British consumers cut back on shopping in May in the face of fast-rising inflation, and a measure of their confidence sank to a record low this month, according to data that underscored the scale of the cost-of-living squeeze.
The Office for National Statistics said on Friday that sales volumes in May fell by 0.5% on the month, a slightly smaller decline than the 0.7% drop expected by economists polled by Reuters.
But the ONS also slashed its estimate for month-on-month sales volumes growth in April to 0.4% from an originally reported 1.4% after an annual review of its seasonal adjustments process.
May’s fall was driven by weaker food sales, Heather Bovill, ONS deputy director for surveys and economic indicators, said.
“Feedback from supermarkets suggested customers were spending less on their food shop, because of the rising cost of living,” she said.
Earlier on Friday, Britain’s longest-running gauge of consumer confidence, the GfK survey, fell to its lowest since records began in 1974.
“The consumer mood is currently darker than in the early stages of the COVID pandemic, the result of the 2016 Brexit referendum and even the shock of the 2008 global financial crisis, and now there’s talk of a looming recession,” Joe Staton, client strategy director at GfK, said.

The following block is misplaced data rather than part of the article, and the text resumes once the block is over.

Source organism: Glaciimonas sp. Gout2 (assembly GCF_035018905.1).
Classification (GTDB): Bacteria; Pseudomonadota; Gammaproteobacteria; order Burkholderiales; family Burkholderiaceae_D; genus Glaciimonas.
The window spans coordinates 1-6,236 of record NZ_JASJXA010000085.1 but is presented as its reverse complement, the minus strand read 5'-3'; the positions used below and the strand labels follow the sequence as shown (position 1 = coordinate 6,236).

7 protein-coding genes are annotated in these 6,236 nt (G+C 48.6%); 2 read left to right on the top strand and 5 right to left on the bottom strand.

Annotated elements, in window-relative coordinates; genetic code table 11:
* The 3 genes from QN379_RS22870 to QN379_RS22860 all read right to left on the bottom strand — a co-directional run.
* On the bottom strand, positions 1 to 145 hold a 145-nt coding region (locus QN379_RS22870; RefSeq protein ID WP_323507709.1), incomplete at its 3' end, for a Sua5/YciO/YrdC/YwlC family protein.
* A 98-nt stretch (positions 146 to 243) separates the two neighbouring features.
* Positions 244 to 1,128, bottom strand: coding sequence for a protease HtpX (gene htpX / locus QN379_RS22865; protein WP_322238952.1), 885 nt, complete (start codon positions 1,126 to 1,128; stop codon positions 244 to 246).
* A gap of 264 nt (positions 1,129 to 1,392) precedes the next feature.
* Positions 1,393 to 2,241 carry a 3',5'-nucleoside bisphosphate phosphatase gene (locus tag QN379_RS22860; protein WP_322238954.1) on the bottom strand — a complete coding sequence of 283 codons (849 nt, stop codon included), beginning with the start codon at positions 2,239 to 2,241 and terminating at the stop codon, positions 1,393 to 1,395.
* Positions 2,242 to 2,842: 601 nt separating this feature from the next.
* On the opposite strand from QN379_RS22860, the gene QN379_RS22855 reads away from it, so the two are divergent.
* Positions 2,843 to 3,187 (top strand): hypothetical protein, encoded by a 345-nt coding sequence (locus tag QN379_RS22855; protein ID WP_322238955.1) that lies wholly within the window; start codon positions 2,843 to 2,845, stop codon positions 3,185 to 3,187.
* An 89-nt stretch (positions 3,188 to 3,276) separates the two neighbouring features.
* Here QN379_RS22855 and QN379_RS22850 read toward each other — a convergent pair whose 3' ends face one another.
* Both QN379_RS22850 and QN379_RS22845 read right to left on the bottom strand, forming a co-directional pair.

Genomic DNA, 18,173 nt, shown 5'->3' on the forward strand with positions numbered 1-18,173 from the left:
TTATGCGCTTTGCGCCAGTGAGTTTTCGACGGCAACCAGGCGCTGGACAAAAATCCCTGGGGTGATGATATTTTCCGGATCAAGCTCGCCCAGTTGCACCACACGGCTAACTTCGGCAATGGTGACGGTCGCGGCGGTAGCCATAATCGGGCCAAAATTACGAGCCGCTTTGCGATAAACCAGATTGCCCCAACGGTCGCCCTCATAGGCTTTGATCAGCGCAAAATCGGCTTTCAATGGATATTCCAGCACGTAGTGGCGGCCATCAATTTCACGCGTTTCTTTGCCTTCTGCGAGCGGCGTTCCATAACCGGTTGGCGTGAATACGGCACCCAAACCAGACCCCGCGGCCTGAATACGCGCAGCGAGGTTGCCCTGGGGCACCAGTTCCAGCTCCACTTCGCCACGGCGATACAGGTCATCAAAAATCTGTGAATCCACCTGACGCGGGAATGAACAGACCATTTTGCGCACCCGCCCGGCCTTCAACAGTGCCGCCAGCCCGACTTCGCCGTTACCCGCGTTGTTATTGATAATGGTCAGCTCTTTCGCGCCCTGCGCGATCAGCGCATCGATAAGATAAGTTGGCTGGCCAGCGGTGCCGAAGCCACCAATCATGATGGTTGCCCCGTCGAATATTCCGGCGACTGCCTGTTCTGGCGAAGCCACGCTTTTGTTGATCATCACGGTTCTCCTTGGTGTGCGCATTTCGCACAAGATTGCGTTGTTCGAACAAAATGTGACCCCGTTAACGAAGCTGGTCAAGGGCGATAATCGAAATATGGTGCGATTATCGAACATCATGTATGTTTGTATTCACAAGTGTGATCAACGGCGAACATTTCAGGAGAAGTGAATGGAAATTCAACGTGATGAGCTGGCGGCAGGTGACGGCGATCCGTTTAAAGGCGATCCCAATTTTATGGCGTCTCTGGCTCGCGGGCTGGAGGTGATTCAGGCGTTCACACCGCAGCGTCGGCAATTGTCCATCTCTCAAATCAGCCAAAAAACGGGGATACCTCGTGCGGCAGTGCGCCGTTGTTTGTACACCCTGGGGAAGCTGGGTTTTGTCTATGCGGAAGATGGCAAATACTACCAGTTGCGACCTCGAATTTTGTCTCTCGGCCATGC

Other data published this week which has raised questions about how much higher the Bank of England can raise interest rates, after five hikes since December, without pushing the economy into a recession.
Worries about the hit to living standards contributed to two defeats on Friday in parliamentary by-elections for Prime Minister Boris Johnson’s Conservative Party.
Johnson responded to the losses by pledging to do more to tackle the cost-of-living crisis.
Overall UK inflation is running at a 40-year high of 9.1% and, according to the Bank of England, is set to rise further to more than 11% in October.
Sterling weakened briefly after the retail sales data before recovering.
The ONS said food store sales fell by 1.6% in May from April, the biggest monthly fall since January.
“Many customers are buying down, particularly with food, choosing value range items where they might previously have bought premium goods,” Helen Dickinson, chief executive of the British Retail Consortium, said.
Automotive fuel sales volumes rose by 1.1%, possibly reflecting a fall in the number of people working exclusively from home, the ONS said.
The ONS said retail sales in the three months to May fell by 1.3% after falling by 1.4% in the three months to April.
Compared with a year ago, sales volumes were 4.7% lower.
Excluding fuel, which has soared in price, sales volumes were down by 0.7% on the month and by 5.7% in annual terms.